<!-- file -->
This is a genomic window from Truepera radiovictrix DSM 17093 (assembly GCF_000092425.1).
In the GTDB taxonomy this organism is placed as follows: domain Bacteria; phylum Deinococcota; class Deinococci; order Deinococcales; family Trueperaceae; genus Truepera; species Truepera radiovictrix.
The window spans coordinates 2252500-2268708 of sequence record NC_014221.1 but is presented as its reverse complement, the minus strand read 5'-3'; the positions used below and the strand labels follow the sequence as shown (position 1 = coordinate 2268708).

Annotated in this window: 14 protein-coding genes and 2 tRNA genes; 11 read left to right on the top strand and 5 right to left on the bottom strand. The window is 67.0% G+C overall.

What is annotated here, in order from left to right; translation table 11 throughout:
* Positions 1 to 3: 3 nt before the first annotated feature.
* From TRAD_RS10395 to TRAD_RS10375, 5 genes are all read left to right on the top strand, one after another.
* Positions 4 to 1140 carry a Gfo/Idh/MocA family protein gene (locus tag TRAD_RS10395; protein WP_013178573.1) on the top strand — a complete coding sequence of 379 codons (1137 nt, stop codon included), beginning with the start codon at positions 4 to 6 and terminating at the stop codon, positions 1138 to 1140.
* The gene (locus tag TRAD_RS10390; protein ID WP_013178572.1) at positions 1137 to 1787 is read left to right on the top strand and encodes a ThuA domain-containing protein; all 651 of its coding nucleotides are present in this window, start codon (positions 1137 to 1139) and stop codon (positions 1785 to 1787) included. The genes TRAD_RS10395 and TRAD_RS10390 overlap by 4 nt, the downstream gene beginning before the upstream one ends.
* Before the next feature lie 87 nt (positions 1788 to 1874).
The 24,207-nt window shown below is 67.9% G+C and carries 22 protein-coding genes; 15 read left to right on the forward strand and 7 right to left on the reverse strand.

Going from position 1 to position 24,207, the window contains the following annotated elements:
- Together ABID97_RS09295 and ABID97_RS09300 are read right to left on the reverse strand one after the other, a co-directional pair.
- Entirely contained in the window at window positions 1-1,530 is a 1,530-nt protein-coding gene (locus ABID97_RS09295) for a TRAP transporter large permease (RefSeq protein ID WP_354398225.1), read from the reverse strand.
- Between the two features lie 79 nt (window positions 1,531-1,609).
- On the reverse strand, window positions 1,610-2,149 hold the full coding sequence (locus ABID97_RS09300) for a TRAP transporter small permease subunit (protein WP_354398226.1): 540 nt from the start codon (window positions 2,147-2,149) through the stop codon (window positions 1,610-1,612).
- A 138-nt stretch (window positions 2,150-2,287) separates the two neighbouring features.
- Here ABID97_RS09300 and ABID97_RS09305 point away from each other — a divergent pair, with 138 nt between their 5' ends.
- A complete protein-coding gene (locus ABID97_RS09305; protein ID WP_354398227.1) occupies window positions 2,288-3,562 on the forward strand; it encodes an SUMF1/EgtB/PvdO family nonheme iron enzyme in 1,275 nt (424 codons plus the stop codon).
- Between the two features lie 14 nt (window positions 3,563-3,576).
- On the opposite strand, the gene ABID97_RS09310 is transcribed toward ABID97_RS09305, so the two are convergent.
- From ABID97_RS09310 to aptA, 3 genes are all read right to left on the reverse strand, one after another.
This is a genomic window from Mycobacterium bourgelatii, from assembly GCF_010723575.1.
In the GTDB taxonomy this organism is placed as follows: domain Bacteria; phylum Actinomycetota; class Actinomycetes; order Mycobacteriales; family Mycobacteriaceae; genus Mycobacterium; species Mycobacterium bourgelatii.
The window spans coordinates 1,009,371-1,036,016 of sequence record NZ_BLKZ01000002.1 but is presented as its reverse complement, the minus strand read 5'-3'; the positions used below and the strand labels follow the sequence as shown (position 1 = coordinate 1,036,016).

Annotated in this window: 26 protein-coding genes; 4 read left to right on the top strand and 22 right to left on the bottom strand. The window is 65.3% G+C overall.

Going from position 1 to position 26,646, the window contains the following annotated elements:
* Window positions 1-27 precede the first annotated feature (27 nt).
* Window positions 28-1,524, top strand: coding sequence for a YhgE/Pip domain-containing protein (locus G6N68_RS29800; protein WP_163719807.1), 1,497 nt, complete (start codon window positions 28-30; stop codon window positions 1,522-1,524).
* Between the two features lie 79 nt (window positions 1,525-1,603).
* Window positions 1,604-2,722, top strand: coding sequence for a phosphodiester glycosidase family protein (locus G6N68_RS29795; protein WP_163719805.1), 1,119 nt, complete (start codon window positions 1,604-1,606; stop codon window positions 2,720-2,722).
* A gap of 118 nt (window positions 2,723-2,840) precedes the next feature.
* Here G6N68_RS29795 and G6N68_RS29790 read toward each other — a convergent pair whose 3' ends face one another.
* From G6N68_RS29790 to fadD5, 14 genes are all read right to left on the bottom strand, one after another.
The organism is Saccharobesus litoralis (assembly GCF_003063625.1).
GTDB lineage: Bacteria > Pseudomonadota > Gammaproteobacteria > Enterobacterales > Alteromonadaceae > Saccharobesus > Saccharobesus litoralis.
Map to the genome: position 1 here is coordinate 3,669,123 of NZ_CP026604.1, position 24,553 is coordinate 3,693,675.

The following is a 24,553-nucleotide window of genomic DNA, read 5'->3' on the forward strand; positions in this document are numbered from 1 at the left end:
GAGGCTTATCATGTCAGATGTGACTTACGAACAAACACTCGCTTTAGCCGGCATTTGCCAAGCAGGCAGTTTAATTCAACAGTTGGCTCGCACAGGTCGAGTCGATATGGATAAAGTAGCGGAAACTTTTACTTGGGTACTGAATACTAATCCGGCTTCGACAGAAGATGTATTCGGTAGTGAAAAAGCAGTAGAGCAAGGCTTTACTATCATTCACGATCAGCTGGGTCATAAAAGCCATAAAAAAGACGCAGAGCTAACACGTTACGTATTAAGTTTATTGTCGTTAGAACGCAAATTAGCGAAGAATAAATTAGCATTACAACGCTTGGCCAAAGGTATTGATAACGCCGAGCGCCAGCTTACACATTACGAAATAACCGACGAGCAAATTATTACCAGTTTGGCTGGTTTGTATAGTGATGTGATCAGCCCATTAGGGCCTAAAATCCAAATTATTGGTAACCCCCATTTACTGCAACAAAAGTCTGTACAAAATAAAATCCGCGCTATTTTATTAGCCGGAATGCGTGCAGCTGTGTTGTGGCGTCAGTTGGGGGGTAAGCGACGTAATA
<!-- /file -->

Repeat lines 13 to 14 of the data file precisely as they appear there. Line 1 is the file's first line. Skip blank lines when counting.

- Together ABID97_RS09295 and ABID97_RS09300 are read right to left on the reverse strand one after the other, a co-directional pair.
- Entirely contained in the window at window positions 1-1,530 is a 1,530-nt protein-coding gene (locus ABID97_RS09295) for a TRAP transporter large permease (RefSeq protein ID WP_354398225.1), read from the reverse strand.